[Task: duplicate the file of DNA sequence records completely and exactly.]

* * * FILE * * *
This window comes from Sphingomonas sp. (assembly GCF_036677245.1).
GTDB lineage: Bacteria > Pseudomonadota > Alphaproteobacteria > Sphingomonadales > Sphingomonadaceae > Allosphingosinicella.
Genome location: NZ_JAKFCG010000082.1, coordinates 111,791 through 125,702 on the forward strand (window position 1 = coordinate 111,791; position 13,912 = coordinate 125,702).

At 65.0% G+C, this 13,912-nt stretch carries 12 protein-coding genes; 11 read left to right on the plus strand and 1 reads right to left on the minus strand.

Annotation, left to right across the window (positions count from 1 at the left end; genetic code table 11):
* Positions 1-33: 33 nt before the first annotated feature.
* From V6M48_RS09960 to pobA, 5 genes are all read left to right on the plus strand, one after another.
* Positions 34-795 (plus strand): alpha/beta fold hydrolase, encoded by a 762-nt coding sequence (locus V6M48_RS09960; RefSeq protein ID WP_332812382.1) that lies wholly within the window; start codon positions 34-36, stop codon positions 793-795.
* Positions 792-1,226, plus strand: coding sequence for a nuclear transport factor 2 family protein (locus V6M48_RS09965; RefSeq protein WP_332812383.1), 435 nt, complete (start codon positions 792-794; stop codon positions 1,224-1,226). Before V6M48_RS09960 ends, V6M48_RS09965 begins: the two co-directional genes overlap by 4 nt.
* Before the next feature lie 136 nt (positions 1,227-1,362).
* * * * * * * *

This window comes from Sphingomonas sp. (assembly GCF_036677245.1).
GTDB lineage: Bacteria > Pseudomonadota > Alphaproteobacteria > Sphingomonadales > Sphingomonadaceae > Allosphingosinicella.
Genome location: NZ_JAKFCG010000082.1, coordinates 111,791 through 125,702 on the forward strand (window position 1 = coordinate 111,791; position 13,912 = coordinate 125,702).

At 65.0% G+C, this 13,912-nt stretch carries 12 protein-coding genes; 11 read left to right on the plus strand and 1 reads right to left on the minus strand.

Annotation, left to right across the window (positions count from 1 at the left end; genetic code table 11):
* Positions 1-33: 33 nt before the first annotated feature.
* From V6M48_RS09960 to pobA, 5 genes are all read left to right on the plus strand, one after another.
* Positions 34-795 (plus strand): alpha/beta fold hydrolase, encoded by a 762-nt coding sequence (locus V6M48_RS09960; RefSeq protein ID WP_332812382.1) that lies wholly within the window; start codon positions 34-36, stop codon positions 793-795.
* Positions 792-1,226, plus strand: coding sequence for a nuclear transport factor 2 family protein (locus V6M48_RS09965; RefSeq protein WP_332812383.1), 435 nt, complete (start codon positions 792-794; stop codon positions 1,224-1,226). Before V6M48_RS09960 ends, V6M48_RS09965 begins: the two co-directional genes overlap by 4 nt.
* Before the next feature lie 136 nt (positions 1,227-1,362).